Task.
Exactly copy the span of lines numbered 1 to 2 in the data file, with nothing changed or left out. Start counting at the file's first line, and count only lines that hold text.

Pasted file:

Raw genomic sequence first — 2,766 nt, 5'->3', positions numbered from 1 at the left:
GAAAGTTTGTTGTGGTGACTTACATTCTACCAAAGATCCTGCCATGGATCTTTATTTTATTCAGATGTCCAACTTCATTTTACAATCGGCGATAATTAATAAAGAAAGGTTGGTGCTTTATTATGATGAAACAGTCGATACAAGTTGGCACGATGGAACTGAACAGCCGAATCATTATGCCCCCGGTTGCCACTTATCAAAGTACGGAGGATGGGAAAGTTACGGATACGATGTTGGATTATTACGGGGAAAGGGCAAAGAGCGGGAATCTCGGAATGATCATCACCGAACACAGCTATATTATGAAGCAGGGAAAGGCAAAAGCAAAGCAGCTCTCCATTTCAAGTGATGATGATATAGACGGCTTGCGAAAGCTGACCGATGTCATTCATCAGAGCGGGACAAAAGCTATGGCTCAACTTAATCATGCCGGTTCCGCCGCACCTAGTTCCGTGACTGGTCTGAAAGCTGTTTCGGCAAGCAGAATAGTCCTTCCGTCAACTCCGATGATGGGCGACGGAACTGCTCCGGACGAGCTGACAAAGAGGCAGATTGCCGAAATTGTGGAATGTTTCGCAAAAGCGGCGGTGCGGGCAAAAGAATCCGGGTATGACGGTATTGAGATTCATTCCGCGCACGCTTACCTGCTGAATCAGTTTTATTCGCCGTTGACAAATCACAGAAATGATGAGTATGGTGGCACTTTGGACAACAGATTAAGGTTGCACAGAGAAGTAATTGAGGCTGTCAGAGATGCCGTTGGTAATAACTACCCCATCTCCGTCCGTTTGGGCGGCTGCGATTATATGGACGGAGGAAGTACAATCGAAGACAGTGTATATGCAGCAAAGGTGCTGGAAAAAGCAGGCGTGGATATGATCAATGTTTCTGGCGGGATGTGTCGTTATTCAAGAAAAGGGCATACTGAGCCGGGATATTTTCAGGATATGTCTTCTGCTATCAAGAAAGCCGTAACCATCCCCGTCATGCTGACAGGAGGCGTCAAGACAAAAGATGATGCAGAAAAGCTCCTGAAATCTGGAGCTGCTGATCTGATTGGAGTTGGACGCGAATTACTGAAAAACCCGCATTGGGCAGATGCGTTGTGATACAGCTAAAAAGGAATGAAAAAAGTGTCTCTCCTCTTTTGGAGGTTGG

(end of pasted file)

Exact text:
Raw genomic sequence first — 2,766 nt, 5'->3', positions numbered from 1 at the left:
GAAAGTTTGTTGTGGTGACTTACATTCTACCAAAGATCCTGCCATGGATCTTTATTTTATTCAGATGTCCAACTTCATTTTACAATCGGCGATAATTAATAAAGAAAGGTTGGTGCTTTATTATGATGAAACAGTCGATACAAGTTGGCACGATGGAACTGAACAGCCGAATCATTATGCCCCCGGTTGCCACTTATCAAAGTACGGAGGATGGGAAAGTTACGGATACGATGTTGGATTATTACGGGGAAAGGGCAAAGAGCGGGAATCTCGGAATGATCATCACCGAACACAGCTATATTATGAAGCAGGGAAAGGCAAAAGCAAAGCAGCTCTCCATTTCAAGTGATGATGATATAGACGGCTTGCGAAAGCTGACCGATGTCATTCATCAGAGCGGGACAAAAGCTATGGCTCAACTTAATCATGCCGGTTCCGCCGCACCTAGTTCCGTGACTGGTCTGAAAGCTGTTTCGGCAAGCAGAATAGTCCTTCCGTCAACTCCGATGATGGGCGACGGAACTGCTCCGGACGAGCTGACAAAGAGGCAGATTGCCGAAATTGTGGAATGTTTCGCAAAAGCGGCGGTGCGGGCAAAAGAATCCGGGTATGACGGTATTGAGATTCATTCCGCGCACGCTTACCTGCTGAATCAGTTTTATTCGCCGTTGACAAATCACAGAAATGATGAGTATGGTGGCACTTTGGACAACAGATTAAGGTTGCACAGAGAAGTAATTGAGGCTGTCAGAGATGCCGTTGGTAATAACTACCCCATCTCCGTCCGTTTGGGCGGCTGCGATTATATGGACGGAGGAAGTACAATCGAAGACAGTGTATATGCAGCAAAGGTGCTGGAAAAAGCAGGCGTGGATATGATCAATGTTTCTGGCGGGATGTGTCGTTATTCAAGAAAAGGGCATACTGAGCCGGGATATTTTCAGGATATGTCTTCTGCTATCAAGAAAGCCGTAACCATCCCCGTCATGCTGACAGGAGGCGTCAAGACAAAAGATGATGCAGAAAAGCTCCTGAAATCTGGAGCTGCTGATCTGATTGGAGTTGGACGCGAATTACTGAAAAACCCGCATTGGGCAGATGCGTTGTGATACAGCTAAAAAGGAATGAAAAAAGTGTCTCTCCTCTTTTGGAGGTTGG